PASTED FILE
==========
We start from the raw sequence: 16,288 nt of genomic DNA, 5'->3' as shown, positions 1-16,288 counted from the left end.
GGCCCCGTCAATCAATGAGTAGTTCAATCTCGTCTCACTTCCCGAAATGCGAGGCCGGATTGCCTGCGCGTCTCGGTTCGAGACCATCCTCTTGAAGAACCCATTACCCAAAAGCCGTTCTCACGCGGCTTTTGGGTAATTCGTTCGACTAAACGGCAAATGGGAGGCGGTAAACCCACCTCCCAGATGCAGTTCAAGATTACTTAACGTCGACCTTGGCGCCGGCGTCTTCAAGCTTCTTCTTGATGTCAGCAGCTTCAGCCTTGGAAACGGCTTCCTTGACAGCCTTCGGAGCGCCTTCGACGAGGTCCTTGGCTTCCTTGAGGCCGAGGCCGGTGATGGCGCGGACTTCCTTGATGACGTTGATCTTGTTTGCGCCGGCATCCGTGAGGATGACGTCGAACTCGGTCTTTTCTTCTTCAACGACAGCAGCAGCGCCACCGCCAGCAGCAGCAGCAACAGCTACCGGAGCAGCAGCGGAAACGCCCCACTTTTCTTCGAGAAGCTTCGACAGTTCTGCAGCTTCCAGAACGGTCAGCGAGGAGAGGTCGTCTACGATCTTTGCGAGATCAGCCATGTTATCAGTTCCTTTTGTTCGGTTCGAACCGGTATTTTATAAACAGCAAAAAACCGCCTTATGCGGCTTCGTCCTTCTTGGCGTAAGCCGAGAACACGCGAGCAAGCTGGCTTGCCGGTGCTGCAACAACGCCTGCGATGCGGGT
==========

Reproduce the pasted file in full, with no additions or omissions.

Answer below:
We start from the raw sequence: 16,288 nt of genomic DNA, 5'->3' as shown, positions 1-16,288 counted from the left end.
GGCCCCGTCAATCAATGAGTAGTTCAATCTCGTCTCACTTCCCGAAATGCGAGGCCGGATTGCCTGCGCGTCTCGGTTCGAGACCATCCTCTTGAAGAACCCATTACCCAAAAGCCGTTCTCACGCGGCTTTTGGGTAATTCGTTCGACTAAACGGCAAATGGGAGGCGGTAAACCCACCTCCCAGATGCAGTTCAAGATTACTTAACGTCGACCTTGGCGCCGGCGTCTTCAAGCTTCTTCTTGATGTCAGCAGCTTCAGCCTTGGAAACGGCTTCCTTGACAGCCTTCGGAGCGCCTTCGACGAGGTCCTTGGCTTCCTTGAGGCCGAGGCCGGTGATGGCGCGGACTTCCTTGATGACGTTGATCTTGTTTGCGCCGGCATCCGTGAGGATGACGTCGAACTCGGTCTTTTCTTCTTCAACGACAGCAGCAGCGCCACCGCCAGCAGCAGCAGCAACAGCTACCGGAGCAGCAGCGGAAACGCCCCACTTTTCTTCGAGAAGCTTCGACAGTTCTGCAGCTTCCAGAACGGTCAGCGAGGAGAGGTCGTCTACGATCTTTGCGAGATCAGCCATGTTATCAGTTCCTTTTGTTCGGTTCGAACCGGTATTTTATAAACAGCAAAAAACCGCCTTATGCGGCTTCGTCCTTCTTGGCGTAAGCCGAGAACACGCGAGCAAGCTGGCTTGCCGGTGCTGCAACAACGCCTGCGATGCGGGT